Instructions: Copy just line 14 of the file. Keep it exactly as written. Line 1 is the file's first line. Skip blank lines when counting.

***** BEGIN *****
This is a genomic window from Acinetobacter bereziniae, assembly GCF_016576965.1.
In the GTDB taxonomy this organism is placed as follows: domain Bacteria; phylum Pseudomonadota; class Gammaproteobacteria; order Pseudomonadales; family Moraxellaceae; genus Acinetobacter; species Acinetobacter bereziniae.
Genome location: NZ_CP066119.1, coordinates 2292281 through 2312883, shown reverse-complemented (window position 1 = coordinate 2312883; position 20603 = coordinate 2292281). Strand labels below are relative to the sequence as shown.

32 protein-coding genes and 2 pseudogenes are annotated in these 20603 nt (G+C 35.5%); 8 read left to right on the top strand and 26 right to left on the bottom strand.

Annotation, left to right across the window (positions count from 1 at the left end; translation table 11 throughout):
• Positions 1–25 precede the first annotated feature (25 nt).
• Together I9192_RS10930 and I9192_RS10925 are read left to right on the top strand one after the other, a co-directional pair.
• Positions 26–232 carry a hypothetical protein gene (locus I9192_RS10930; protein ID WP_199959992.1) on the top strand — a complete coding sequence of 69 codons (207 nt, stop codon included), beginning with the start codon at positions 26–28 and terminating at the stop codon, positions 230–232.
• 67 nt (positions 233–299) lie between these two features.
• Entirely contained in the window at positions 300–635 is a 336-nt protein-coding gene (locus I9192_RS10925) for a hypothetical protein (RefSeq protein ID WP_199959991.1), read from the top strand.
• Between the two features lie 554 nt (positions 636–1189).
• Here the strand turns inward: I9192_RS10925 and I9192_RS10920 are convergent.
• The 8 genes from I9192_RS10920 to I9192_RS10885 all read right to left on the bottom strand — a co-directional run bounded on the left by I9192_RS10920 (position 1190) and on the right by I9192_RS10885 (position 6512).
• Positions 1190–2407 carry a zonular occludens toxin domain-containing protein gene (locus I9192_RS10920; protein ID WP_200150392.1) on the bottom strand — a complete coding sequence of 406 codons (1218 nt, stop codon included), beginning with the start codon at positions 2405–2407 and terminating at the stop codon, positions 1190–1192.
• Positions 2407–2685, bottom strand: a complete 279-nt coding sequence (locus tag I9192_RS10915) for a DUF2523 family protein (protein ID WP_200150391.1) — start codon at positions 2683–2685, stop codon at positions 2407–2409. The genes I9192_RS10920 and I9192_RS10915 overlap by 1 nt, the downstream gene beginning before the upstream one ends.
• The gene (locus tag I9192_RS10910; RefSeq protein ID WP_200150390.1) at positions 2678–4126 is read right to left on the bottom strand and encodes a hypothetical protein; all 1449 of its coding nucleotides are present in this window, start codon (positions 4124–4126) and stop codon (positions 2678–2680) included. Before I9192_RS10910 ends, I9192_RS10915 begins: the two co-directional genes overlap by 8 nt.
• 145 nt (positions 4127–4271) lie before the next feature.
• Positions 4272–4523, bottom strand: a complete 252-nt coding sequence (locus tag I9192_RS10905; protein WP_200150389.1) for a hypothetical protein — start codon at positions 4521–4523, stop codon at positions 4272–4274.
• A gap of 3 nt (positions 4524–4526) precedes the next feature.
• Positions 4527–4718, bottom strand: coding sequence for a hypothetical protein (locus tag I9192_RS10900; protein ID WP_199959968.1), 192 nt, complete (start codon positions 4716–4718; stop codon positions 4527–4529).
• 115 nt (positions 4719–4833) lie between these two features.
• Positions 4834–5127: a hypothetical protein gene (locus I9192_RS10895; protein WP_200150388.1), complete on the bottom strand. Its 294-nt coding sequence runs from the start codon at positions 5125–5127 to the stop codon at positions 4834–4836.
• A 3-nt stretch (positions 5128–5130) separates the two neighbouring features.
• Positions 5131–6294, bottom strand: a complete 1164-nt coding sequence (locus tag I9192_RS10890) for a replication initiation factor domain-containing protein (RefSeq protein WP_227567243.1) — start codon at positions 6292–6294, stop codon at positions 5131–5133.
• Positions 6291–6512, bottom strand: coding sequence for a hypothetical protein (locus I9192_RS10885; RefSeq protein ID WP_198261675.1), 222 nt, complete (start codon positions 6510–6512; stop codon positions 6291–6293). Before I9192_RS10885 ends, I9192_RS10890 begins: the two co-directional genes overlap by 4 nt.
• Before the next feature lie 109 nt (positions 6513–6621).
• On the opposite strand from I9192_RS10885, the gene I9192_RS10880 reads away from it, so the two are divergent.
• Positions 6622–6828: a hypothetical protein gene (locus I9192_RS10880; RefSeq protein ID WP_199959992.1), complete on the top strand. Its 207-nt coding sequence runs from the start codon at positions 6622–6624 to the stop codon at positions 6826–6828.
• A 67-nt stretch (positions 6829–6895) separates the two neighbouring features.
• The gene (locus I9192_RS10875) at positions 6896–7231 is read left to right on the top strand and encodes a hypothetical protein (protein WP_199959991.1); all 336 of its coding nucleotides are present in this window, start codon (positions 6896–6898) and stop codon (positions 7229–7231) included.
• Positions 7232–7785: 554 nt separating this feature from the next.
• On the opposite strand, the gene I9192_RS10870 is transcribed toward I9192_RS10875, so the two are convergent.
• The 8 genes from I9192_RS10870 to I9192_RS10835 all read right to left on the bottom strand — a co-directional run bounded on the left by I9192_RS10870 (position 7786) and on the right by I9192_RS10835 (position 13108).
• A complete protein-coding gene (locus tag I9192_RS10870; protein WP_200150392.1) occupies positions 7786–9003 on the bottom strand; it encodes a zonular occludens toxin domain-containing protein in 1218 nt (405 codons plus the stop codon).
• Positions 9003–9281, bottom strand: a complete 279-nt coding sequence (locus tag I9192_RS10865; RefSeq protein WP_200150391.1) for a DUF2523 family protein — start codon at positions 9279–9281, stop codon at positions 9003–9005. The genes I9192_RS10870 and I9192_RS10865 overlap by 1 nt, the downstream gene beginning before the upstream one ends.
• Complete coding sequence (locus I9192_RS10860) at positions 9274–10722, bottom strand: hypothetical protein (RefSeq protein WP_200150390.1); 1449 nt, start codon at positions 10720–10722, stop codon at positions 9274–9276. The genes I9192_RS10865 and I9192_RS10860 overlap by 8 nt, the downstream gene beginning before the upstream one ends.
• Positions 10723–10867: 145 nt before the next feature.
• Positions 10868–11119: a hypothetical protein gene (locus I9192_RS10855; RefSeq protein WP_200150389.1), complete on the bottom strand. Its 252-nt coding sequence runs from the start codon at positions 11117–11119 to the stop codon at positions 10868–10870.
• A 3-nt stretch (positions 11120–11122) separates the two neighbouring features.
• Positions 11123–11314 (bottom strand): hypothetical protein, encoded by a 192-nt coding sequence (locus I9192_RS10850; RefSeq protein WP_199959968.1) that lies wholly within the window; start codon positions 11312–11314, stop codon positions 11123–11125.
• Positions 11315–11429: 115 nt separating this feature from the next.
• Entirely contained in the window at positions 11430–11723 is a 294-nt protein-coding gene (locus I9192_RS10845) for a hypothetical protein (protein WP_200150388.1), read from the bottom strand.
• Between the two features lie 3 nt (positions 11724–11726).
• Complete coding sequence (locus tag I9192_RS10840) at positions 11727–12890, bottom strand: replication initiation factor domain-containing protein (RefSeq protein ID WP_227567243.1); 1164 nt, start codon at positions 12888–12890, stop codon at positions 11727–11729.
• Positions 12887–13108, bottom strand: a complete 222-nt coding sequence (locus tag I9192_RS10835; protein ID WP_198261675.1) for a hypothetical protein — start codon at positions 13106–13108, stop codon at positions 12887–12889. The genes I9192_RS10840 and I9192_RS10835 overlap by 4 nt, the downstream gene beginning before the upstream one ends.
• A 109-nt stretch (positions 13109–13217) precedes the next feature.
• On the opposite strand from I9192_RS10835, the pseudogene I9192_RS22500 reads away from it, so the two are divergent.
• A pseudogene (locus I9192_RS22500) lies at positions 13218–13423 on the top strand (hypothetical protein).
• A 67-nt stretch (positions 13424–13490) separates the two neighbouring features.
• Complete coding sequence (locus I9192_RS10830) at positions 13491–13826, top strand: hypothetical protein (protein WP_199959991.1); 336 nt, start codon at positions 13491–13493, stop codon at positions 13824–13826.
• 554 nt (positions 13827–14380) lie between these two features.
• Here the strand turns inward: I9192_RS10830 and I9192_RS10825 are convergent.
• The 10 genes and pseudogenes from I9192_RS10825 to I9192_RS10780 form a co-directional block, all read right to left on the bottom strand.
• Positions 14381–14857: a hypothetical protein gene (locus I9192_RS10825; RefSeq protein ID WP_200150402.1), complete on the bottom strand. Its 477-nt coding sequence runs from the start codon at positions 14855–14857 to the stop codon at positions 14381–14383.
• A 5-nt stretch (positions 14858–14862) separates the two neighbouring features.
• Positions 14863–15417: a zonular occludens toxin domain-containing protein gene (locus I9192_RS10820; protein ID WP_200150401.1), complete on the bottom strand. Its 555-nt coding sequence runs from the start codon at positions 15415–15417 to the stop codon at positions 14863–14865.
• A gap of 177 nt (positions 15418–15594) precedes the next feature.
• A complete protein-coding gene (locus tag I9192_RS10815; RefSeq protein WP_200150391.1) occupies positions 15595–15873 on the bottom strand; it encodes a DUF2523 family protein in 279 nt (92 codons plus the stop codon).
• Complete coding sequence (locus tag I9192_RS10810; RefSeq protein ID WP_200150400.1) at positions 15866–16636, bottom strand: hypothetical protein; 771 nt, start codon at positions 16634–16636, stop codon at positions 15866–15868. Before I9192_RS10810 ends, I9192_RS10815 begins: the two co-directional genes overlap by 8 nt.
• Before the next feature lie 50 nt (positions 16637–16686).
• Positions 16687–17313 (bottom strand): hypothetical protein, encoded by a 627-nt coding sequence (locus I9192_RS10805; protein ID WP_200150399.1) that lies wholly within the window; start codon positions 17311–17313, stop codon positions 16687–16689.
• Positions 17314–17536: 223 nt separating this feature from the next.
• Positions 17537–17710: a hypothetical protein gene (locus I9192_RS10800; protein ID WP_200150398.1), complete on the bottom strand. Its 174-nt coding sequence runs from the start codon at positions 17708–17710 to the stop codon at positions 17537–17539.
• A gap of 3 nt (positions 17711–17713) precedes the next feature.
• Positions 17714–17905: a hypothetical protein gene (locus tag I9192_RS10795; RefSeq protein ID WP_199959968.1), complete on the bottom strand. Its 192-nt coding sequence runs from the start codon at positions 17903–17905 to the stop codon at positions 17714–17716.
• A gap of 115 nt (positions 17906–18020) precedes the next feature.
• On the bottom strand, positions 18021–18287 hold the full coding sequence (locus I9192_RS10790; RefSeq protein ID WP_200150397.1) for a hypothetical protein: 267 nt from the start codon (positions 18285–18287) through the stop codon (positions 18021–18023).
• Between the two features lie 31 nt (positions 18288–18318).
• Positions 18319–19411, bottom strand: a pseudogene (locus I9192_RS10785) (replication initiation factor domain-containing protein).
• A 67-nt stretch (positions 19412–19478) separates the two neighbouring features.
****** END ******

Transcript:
• Positions 1190–2407 carry a zonular occludens toxin domain-containing protein gene (locus I9192_RS10920; protein ID WP_200150392.1) on the bottom strand — a complete coding sequence of 406 codons (1218 nt, stop codon included), beginning with the start codon at positions 2405–2407 and terminating at the stop codon, positions 1190–1192.